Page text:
- If I ignore it it will go away!
- Itís too complex.
- I donít have time to learn another language.
- We donít have a compiler.
- We need more tools to use Ada.
|Previous slide||Contents||Next slide|
From the Script: SLIDE 14 - Common Reasons for NOT Using Ada
Now that weíve documented the superiority of Ada, we must account for the fact that it is not used more widely. There are a litany of perceived inconveniences and coping strategies:
Ada is still perceived as a language being imposed on programmers by the DOD bureaucracy. Many hope that it is an annoyance that will eventually fade; their point of view is, "If I ignore it long enough, it will go away."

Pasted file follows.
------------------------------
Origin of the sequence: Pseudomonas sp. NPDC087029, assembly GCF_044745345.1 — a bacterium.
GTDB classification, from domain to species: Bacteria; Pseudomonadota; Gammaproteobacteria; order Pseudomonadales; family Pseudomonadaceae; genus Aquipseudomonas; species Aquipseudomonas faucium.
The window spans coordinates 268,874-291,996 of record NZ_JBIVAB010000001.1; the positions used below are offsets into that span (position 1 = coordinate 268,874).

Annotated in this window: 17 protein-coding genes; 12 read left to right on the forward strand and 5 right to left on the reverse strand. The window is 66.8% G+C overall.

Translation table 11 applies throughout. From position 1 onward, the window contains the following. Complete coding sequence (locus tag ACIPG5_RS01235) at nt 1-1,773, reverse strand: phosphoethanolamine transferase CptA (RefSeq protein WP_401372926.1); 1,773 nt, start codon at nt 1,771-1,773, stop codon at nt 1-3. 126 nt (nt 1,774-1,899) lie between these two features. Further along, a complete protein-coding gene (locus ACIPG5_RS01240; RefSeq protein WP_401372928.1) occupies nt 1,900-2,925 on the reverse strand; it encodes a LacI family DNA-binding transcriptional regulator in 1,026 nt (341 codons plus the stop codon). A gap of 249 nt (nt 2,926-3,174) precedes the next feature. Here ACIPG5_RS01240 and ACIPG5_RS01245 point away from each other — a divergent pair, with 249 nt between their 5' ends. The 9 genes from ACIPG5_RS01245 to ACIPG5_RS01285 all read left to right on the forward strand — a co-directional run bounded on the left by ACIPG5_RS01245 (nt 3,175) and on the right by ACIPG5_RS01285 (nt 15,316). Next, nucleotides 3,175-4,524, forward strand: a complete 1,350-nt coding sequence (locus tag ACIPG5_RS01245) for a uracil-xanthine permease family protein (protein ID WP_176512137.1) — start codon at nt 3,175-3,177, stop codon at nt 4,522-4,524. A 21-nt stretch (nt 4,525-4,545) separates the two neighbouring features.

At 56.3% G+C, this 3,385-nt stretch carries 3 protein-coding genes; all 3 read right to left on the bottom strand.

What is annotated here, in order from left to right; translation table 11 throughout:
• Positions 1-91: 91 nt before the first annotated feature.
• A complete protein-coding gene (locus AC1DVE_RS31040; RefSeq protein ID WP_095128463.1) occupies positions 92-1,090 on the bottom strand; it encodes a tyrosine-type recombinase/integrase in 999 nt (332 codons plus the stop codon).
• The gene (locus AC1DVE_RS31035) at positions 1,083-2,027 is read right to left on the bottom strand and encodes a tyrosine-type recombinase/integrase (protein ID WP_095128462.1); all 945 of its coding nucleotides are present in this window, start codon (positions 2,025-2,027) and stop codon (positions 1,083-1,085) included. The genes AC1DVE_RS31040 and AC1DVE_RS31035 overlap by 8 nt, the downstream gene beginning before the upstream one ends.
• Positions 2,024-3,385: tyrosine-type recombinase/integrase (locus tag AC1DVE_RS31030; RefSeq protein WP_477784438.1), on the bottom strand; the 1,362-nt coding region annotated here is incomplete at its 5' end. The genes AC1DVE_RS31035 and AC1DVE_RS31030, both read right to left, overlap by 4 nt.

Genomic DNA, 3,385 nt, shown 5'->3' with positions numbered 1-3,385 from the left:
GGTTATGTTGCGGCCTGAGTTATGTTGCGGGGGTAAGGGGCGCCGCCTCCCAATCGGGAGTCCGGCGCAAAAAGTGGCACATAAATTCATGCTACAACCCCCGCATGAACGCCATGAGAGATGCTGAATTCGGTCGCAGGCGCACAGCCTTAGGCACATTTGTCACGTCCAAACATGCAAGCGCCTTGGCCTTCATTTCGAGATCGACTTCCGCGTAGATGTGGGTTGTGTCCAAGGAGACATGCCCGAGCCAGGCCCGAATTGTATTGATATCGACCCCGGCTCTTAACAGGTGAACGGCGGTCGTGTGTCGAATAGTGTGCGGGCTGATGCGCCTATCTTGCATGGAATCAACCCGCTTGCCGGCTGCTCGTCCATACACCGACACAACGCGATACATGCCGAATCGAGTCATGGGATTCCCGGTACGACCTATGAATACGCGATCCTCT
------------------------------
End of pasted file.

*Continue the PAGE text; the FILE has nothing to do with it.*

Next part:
*The truth is that Ada will not go away in the foreseeable future. DOD has a tremendous investment in Ada, and major systems written in Ada will be in use for at least the next 20 years.
Others assume that Ada is complex, unintelligible.
*In fact, Ada is very similar to Pascal. Its basic design was derived from Pascal and has been extended to fully meet DOD requirements.
Still others view Ada as a radical departure from what they already know, a language with a steep learning curve.
*The learning curve for Ada is no greater than for any other complex technology.
And some contend that Ada is an immature, unsupported language, that the compilers and tools are expensive and unavailable.
*This is simply not true. Tools and compilers have been developed and are available. In fact, today there are free Ada 95 compilers.
Ada detractors have an arsenal of off-the-cuff excuses for not using it. However, when all the facts are considered, it becomes apparent that Ada is a mature, supported, learnable language that can efficiently and economically serve your development needs.